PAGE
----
4. Gary S. Becker & Nigel Tomes, 1994. "Human Capital and the Rise and Fall of Families," NBER Chapters,in: Human Capital: A Theoretical and Empirical Analysis with Special Reference to Education (3rd Edition), pages 257-298 National Bureau of Economic Research, Inc.
    5. James Heckman, 2011. "Policies to foster human capital," Educational Studies, Higher School of Economics, issue 3, pages 73-137.
    6. Engen, Eric M. & Gravelle, Jane G. & Smetters, Kent, 1997. "Dynamic Tax Models: Why They Do the Things They Do," National Tax Journal, National Tax Association, vol. 50(3), pages 657-82, September.
    7. James Davies & John Whalley, 1991. "Taxes and Capital Formation: How Important is Human Capital?," NBER Chapters,in: National Saving and Economic Performance, pages 163-200 National Bureau of Economic Research, Inc.
    8. Trostel, Philip A, 1993. "The Effect of Taxation on Human Capital," Journal of Political Economy, University of Chicago Press, vol. 101(2), pages 327-350, April.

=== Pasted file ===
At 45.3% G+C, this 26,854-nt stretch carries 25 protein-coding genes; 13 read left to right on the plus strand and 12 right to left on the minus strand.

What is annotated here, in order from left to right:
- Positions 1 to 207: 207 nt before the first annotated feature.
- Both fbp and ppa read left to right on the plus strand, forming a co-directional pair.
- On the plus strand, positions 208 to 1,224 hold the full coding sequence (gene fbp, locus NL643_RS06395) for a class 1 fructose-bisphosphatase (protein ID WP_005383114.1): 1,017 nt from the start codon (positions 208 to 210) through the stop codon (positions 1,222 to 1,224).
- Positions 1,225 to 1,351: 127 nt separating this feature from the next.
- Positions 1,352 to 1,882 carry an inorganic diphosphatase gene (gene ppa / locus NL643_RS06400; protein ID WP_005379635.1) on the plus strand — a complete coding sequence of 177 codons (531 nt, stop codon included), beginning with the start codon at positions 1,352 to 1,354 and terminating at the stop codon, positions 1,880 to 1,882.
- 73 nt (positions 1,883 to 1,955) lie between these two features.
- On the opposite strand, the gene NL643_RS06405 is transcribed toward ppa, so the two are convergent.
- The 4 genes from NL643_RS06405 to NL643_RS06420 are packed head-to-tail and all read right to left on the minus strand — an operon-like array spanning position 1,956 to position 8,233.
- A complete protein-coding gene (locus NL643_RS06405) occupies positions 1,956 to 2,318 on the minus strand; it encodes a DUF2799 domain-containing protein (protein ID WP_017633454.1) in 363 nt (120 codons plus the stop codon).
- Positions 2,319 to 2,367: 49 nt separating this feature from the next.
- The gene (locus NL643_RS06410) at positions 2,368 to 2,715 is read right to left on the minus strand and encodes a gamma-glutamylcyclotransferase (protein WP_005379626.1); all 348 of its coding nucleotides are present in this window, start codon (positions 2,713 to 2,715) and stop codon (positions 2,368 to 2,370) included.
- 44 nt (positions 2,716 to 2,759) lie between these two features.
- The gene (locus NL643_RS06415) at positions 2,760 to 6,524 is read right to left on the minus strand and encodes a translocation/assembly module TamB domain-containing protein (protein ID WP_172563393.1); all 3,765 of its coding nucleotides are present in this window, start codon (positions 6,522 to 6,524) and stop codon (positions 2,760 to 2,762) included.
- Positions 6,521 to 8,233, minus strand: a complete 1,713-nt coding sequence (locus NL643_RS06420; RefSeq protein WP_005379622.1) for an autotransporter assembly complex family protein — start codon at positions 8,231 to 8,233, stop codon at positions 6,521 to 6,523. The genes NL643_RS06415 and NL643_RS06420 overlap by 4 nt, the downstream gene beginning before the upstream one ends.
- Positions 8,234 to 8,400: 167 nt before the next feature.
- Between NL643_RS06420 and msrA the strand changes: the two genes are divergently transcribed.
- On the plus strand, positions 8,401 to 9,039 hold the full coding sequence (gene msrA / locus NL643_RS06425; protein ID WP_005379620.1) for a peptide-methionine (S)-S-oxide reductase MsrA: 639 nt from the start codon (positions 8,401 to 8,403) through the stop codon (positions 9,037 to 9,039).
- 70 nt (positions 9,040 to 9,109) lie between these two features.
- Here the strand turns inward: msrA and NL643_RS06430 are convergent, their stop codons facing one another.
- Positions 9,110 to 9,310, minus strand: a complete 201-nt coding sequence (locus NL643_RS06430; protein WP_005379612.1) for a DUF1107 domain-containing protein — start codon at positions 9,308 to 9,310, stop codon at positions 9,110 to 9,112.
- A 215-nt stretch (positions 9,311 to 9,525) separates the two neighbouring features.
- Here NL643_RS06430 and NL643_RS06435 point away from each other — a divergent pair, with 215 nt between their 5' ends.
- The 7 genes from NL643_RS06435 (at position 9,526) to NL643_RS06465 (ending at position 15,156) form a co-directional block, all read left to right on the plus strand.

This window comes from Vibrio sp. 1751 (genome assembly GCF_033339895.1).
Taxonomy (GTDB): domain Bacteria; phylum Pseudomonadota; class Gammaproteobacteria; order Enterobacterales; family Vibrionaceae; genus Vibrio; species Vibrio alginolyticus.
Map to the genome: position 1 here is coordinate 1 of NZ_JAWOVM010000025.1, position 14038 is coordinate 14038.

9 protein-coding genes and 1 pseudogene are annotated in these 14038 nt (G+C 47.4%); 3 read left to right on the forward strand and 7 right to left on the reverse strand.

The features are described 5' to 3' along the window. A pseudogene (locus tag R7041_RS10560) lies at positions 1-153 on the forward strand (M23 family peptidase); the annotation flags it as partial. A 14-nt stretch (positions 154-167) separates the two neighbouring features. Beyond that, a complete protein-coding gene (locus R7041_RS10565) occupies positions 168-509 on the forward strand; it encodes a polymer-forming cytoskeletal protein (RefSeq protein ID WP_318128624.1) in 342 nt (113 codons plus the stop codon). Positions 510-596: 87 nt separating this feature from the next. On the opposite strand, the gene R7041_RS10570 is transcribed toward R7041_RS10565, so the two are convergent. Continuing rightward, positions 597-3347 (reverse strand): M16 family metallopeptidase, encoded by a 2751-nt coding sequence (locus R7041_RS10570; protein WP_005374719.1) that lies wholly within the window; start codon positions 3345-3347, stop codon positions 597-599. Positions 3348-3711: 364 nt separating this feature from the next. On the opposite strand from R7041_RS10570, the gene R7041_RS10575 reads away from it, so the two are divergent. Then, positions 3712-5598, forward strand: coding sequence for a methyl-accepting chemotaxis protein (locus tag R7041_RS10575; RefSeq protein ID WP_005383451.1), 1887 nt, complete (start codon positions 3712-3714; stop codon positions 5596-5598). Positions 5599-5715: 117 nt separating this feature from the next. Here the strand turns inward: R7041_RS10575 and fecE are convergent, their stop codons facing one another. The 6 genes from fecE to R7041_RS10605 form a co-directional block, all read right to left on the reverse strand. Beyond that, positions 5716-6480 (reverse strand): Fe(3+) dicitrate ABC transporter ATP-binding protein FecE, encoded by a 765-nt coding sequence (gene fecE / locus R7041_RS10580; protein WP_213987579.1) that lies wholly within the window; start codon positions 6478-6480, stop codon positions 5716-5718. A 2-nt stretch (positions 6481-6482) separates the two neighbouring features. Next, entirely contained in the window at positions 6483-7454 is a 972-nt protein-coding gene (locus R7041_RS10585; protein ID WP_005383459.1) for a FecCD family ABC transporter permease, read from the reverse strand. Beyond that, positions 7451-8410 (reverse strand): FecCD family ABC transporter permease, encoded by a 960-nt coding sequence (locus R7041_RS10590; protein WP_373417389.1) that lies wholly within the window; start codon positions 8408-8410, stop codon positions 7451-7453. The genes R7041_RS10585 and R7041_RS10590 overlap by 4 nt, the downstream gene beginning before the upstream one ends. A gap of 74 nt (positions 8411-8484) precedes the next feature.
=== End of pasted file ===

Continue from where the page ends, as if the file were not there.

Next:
9. Lucas, Robert E, Jr, 1990. "Supply-Side Economics: An Analytical Review," Oxford Economic Papers, Oxford University Press, vol. 42(2), pages 293-316, April.
    10. S. Smirnov & N. Isaev, 1999. "Social Policy," Problems of Economic Transition, Taylor & Francis Journals, vol. 42(6), pages 40-49.
    11. Hanushek, Eric A, 1986. "The Economics of Schooling: Production and Efficiency in Public Schools," Journal of Economic Literature, American Economic Association, vol. 24(3), pages 1141-1177, September.
    12. James Heckman & Lance Lochner & Christopher Taber, 1998. "Explaining Rising Wage Inequality: Explanations With A Dynamic General Equilibrium Model of Labor Earnings With Heterogeneous Agents," Review of Economic Dynamics, Elsevier for the Society for Economic Dynamics, vol. 1(1), pages 1-58, January.